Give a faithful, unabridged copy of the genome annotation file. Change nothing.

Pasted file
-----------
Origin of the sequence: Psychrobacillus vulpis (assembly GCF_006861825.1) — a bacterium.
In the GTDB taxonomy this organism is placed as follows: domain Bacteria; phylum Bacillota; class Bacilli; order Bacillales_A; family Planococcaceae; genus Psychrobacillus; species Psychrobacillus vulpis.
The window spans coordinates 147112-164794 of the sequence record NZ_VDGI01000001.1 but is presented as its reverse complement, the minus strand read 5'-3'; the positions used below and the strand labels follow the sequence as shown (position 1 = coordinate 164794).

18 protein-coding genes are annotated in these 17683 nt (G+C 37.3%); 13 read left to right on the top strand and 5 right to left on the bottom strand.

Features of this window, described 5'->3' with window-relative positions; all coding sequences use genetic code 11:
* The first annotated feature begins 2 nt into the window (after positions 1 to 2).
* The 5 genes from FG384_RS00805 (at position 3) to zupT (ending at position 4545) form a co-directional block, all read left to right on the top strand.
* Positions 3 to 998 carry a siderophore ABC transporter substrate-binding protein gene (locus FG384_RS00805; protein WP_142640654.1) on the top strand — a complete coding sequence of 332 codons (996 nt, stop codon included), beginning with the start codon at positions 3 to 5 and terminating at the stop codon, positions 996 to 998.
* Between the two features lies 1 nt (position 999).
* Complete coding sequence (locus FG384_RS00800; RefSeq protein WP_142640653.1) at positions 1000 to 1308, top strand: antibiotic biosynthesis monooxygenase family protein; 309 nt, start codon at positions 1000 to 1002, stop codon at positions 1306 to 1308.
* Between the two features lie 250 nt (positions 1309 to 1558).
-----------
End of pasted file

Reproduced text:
Origin of the sequence: Psychrobacillus vulpis (assembly GCF_006861825.1) — a bacterium.
In the GTDB taxonomy this organism is placed as follows: domain Bacteria; phylum Bacillota; class Bacilli; order Bacillales_A; family Planococcaceae; genus Psychrobacillus; species Psychrobacillus vulpis.
The window spans coordinates 147112-164794 of the sequence record NZ_VDGI01000001.1 but is presented as its reverse complement, the minus strand read 5'-3'; the positions used below and the strand labels follow the sequence as shown (position 1 = coordinate 164794).

18 protein-coding genes are annotated in these 17683 nt (G+C 37.3%); 13 read left to right on the top strand and 5 right to left on the bottom strand.

Features of this window, described 5'->3' with window-relative positions; all coding sequences use genetic code 11:
* The first annotated feature begins 2 nt into the window (after positions 1 to 2).
* The 5 genes from FG384_RS00805 (at position 3) to zupT (ending at position 4545) form a co-directional block, all read left to right on the top strand.
* Positions 3 to 998 carry a siderophore ABC transporter substrate-binding protein gene (locus FG384_RS00805; protein WP_142640654.1) on the top strand — a complete coding sequence of 332 codons (996 nt, stop codon included), beginning with the start codon at positions 3 to 5 and terminating at the stop codon, positions 996 to 998.
* Between the two features lies 1 nt (position 999).
* Complete coding sequence (locus FG384_RS00800; RefSeq protein WP_142640653.1) at positions 1000 to 1308, top strand: antibiotic biosynthesis monooxygenase family protein; 309 nt, start codon at positions 1000 to 1002, stop codon at positions 1306 to 1308.
* Between the two features lie 250 nt (positions 1309 to 1558).